4 historical maps that explain the USSR
Map Explained: Key Facts About Ukraine
The modern state of Ukraine was formed nearly 30 years ago after the collapse of the Soviet Union in 1991. Since then, the country has often made headlines due to political instability and the imminent threat of a Russian invasion.
In the graphic map above, we look at Ukraine from a structural perspective. What is the composition of the country’s population? What drives the country’s economy? And above all, why is the country important in a global context?
Where do people live in Ukraine?
With a population of nearly 44 million, Ukraine is the eighth most populous country in Europe. For perspective, it’s slightly smaller than Spain, and four times larger than Greece.
As the cartogram below shows, a large part of the country’s population is found in and around the capital Kiev, as well as in the Donetsk region, which is at the heart of the current conflict with Russia.
Not surprisingly, many Russian-speaking citizens of the country live in the east of the country, near the Russian border.
Key Facts About Demographics Of Ukraine
Ukrainians represent almost 78% of the total population, while Russians make up about 17% of the population, making it the largest Russian diaspora in the world.
Other minorities include:
- Belarusians: 0.6%
- Bulgarians: 0.4%
- Hungarian: 0.3%
- Crimean Tatars: 0.5%
- Romanians: 0.3%
- Poles: 0.3%
- Jews: 0.2%
The country’s population has been declining since the 1990s due to a high emigration rate and high death rate coupled with a low birth rate.
The majority of the population is Christian (80%), with 60% claiming to adhere to some wing of the Orthodox Church.
The Ukrainian economy: an overview
When the Soviet Union collapsed, Ukraine surrendered thousands of atomic weapons in exchange for security guarantees from Russia, the United States and other countries. However, the defense industry continues to be a strategically important sector and a large employer in Ukraine. The country exports weapons to countries like India, Saudi Arabia and Turkey.
Moreover, Ukraine is rich in natural resources, especially mineral deposits. It has the world’s largest reserves of commercial-grade iron ore—30 billion tons of ore or around a fifth of the world total. It should also be noted that Ukraine ranks second in terms of known natural gas reserves in Europe, which today remain largely untapped.
Ukraine’s mostly flat geography and high-quality soil composition make the country a major regional agricultural player. The country is the world’s fifth largest exporter of wheat and the world’s largest exporter of seed oils such as sunflower and rapeseed.
Coal mining, chemicals, mechanical products (aircraft, turbines, locomotives and tractors) and shipbuilding are also important sectors of the Ukrainian economy.
The bear in the room
Given the country’s location and history, it’s almost impossible to talk about Ukraine without mentioning the surrounding area. Russia.
The country shares borders with Russia to the east and northeast. For context, a drive from Moscow to one of the Ukrainian border towns, Shostka, takes about 8 hours. To the northwest, Ukraine also shares borders with Belarus, a country with close ties to the Kremlin.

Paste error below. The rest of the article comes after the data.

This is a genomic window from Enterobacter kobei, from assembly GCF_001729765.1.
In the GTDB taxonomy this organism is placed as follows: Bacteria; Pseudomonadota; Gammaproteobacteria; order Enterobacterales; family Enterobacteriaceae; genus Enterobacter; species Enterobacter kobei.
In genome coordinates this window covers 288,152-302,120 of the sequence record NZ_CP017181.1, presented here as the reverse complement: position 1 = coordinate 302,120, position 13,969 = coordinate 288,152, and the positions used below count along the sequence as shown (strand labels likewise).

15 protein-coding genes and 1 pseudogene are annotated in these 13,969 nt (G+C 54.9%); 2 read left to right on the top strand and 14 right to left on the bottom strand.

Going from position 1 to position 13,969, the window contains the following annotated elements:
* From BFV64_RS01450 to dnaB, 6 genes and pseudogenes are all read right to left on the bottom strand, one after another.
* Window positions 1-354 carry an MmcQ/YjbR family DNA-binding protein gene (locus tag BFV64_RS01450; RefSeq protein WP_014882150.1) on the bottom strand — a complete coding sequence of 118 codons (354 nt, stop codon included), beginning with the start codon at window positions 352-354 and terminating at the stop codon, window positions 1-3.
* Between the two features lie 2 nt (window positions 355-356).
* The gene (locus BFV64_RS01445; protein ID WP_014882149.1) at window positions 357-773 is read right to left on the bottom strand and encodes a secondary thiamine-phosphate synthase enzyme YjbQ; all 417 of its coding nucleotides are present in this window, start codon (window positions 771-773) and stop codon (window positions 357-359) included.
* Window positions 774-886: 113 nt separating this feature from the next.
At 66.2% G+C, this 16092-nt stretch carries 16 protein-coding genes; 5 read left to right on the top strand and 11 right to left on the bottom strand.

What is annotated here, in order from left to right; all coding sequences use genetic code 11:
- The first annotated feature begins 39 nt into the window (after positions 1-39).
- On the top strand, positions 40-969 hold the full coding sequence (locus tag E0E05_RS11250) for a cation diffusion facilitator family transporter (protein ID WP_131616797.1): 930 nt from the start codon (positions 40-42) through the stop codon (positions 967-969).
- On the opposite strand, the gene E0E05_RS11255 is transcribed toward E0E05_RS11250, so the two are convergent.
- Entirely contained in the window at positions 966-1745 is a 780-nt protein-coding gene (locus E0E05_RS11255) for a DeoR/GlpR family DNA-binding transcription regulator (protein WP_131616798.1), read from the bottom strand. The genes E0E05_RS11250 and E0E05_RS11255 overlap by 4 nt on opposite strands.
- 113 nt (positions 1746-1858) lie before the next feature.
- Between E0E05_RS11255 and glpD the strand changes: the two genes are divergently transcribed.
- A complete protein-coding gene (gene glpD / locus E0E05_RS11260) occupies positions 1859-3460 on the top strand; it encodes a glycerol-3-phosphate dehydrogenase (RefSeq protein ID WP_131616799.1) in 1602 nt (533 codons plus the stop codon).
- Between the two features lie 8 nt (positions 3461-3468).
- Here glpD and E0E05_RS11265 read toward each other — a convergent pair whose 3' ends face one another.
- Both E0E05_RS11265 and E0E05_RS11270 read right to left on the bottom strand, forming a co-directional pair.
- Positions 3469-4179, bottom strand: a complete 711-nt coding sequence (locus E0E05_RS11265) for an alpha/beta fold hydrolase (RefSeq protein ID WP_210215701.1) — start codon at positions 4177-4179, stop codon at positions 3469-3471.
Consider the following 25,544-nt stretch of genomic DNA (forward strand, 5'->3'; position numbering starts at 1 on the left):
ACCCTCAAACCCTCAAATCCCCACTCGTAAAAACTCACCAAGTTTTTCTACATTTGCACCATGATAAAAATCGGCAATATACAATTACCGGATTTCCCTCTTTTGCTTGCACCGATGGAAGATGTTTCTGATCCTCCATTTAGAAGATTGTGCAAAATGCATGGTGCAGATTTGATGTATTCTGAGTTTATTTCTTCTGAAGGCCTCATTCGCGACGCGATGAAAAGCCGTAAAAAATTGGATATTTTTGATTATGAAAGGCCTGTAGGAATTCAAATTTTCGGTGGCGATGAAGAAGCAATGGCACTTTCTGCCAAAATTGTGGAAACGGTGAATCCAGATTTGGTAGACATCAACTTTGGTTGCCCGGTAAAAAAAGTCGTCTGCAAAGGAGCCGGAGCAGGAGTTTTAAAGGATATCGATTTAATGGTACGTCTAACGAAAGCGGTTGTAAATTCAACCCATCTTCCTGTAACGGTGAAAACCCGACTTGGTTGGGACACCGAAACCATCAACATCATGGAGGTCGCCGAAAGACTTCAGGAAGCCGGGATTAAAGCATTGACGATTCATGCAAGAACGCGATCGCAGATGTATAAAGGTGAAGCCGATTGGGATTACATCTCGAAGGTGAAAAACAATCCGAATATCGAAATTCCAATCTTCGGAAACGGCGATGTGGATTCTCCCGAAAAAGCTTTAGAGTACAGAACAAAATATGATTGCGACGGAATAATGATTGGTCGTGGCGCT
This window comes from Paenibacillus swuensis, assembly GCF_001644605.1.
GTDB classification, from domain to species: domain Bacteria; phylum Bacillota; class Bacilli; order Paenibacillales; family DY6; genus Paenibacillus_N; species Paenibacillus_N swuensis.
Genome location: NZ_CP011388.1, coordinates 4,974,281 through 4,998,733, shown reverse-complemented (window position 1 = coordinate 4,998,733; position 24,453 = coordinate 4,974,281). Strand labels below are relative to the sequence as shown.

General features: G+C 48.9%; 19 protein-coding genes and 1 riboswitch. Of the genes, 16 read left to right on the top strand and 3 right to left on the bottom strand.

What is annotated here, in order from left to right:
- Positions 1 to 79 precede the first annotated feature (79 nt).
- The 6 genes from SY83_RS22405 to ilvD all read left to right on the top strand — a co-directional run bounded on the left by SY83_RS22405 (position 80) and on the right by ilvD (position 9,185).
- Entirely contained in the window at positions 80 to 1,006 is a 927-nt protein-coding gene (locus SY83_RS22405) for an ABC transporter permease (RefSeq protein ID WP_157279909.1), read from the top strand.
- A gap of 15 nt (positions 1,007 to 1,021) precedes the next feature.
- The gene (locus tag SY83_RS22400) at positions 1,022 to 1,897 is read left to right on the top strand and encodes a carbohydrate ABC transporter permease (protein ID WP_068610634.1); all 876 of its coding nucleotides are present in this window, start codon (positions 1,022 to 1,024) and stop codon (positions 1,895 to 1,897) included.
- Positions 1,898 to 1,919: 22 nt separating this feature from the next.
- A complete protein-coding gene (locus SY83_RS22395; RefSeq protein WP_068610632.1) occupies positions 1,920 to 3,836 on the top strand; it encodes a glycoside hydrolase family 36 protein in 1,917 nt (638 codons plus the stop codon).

To the southeast is Crimea, a peninsula entirely surrounded by both the Black Sea and the smaller Sea of Azov. In 2014, Russia annexed the peninsula and established two federal subjects, the Republic of Crimea and the federal city of Sevastopol. The annexation was widely condemned around the world, and the territories are recognized by most of the international community as part of Ukraine.
The region was of particular interest to Russia since Moscow depended on the Black Sea for access to the Mediterranean. The port of Sevastopol, on the southwestern edge of Crimea, is one of the few ice-free deep-water ports Russia has in the region.
Due to ongoing tensions between the two countries, Ukraine is seeking to reduce Russia’s influence on its economy. As a result, China and Poland have overtaken Russia as Ukraine’s main trading partners in recent years.
However, Ukraine remains an important route for Russian gas that heats millions of homes, generates electricity and powers factories in Europe. The continent gets almost 40% of its natural gas and 25% of its oil from Russia.
In addition, Ukraine is connected to the same electricity network as Russia, so it remains dependent on Moscow in the event of a shortage. Even if the conflict escalates, the two countries still share economic ties, which will influence the development of the situation.
Conflict in the Donbass region
Ukraine is at the center of a geopolitical rivalry between Western powers and Russia, and that rivalry is heating up again.
Two regions along the Russian border, Donetsk and Luhansk, have been a conflict zone since 2014, when pro-Russian separatists began clashing with government forces. The map below shows the relative contact area between the two opposing forces.
Currently, Russia has troops and military equipment amassed at various points along the border between the two countries, as well as in neighboring Belarus.
In recent days, Russian President Vladimir Putin sent troops to two breakaway regions in eastern Ukraine, recognizing them as independent states. This recognition serves as the final end point to the seven-year peace agreement known as the Minsk Agreement.
As this conflict escalates, it remains to be seen what will happen to the estimated 5 million people who live in the Donbass region.
Note: On February 23, 2022, Russia launched a large-scale military operation in Ukraine. The situation is still changing rapidly.